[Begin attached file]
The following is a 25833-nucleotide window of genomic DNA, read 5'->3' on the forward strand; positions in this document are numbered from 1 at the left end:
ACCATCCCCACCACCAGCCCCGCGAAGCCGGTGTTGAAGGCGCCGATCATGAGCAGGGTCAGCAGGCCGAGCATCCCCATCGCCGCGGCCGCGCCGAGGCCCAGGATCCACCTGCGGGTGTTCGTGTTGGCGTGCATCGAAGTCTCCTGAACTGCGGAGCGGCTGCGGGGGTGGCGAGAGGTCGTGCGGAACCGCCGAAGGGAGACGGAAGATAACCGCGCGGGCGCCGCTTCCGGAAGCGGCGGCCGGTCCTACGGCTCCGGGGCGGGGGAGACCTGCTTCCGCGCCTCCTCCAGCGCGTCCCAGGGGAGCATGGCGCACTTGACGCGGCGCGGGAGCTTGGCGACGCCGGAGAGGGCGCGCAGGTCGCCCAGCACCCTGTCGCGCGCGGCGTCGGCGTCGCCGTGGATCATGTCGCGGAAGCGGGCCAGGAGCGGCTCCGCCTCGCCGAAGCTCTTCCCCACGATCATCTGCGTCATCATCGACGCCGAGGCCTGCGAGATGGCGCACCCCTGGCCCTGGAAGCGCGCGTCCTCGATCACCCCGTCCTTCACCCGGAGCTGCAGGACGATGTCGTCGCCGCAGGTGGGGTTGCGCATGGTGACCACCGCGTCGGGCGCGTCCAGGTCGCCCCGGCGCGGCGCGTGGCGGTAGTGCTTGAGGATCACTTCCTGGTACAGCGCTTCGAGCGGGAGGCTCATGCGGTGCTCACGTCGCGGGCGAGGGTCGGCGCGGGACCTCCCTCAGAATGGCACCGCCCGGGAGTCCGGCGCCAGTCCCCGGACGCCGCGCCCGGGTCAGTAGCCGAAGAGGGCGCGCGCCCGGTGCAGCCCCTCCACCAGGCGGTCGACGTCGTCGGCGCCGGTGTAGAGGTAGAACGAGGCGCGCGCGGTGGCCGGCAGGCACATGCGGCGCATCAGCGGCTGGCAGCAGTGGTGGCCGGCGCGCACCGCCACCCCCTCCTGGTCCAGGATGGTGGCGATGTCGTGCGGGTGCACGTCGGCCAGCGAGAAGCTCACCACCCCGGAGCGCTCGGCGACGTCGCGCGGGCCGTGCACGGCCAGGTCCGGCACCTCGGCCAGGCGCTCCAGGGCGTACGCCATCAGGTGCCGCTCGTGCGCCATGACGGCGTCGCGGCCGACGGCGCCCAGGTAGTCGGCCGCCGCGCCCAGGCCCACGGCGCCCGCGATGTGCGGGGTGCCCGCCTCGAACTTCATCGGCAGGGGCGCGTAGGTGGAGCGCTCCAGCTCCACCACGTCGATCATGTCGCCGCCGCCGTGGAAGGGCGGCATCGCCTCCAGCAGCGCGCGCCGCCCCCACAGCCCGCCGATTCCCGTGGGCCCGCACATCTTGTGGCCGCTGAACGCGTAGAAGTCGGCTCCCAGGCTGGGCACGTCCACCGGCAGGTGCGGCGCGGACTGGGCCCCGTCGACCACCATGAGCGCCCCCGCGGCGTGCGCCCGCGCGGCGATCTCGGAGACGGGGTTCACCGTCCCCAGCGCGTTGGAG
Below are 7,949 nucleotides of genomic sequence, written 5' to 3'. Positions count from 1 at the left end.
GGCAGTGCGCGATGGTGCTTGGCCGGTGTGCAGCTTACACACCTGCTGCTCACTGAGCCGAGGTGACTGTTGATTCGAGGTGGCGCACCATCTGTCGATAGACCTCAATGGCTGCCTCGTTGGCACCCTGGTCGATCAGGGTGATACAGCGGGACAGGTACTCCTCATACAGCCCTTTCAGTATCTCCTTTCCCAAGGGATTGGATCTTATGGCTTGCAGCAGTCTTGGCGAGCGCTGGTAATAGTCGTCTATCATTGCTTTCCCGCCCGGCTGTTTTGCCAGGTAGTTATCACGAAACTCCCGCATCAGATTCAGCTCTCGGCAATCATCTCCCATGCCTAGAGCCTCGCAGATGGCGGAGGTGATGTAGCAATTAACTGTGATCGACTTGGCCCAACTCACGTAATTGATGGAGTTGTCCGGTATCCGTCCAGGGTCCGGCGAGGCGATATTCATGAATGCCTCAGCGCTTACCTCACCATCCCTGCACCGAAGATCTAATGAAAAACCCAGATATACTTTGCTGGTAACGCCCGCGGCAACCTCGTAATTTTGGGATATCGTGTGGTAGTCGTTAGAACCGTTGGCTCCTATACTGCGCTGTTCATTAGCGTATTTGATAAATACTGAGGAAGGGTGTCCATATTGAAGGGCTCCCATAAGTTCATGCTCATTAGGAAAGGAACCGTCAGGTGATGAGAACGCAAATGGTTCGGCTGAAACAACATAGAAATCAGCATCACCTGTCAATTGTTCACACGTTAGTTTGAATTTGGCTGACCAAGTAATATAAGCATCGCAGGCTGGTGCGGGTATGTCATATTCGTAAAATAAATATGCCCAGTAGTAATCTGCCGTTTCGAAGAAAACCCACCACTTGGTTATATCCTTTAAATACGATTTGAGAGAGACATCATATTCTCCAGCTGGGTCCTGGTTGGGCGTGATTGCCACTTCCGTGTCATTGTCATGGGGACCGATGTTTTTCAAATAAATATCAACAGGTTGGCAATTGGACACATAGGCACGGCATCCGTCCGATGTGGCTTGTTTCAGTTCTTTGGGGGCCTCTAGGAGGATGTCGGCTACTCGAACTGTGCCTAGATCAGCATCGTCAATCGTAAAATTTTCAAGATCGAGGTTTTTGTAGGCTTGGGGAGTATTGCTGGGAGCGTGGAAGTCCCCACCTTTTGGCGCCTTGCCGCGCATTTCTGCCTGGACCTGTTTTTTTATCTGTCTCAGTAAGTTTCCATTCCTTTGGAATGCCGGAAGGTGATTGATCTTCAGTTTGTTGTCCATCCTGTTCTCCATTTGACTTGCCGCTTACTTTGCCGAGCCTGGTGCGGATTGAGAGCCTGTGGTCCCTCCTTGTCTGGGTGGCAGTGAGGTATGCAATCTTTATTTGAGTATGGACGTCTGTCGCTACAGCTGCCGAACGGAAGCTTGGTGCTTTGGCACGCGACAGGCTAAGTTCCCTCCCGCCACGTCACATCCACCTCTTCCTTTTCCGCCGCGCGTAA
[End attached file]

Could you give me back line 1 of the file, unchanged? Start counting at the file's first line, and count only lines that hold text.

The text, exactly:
The following is a 25833-nucleotide window of genomic DNA, read 5'->3' on the forward strand; positions in this document are numbered from 1 at the left end: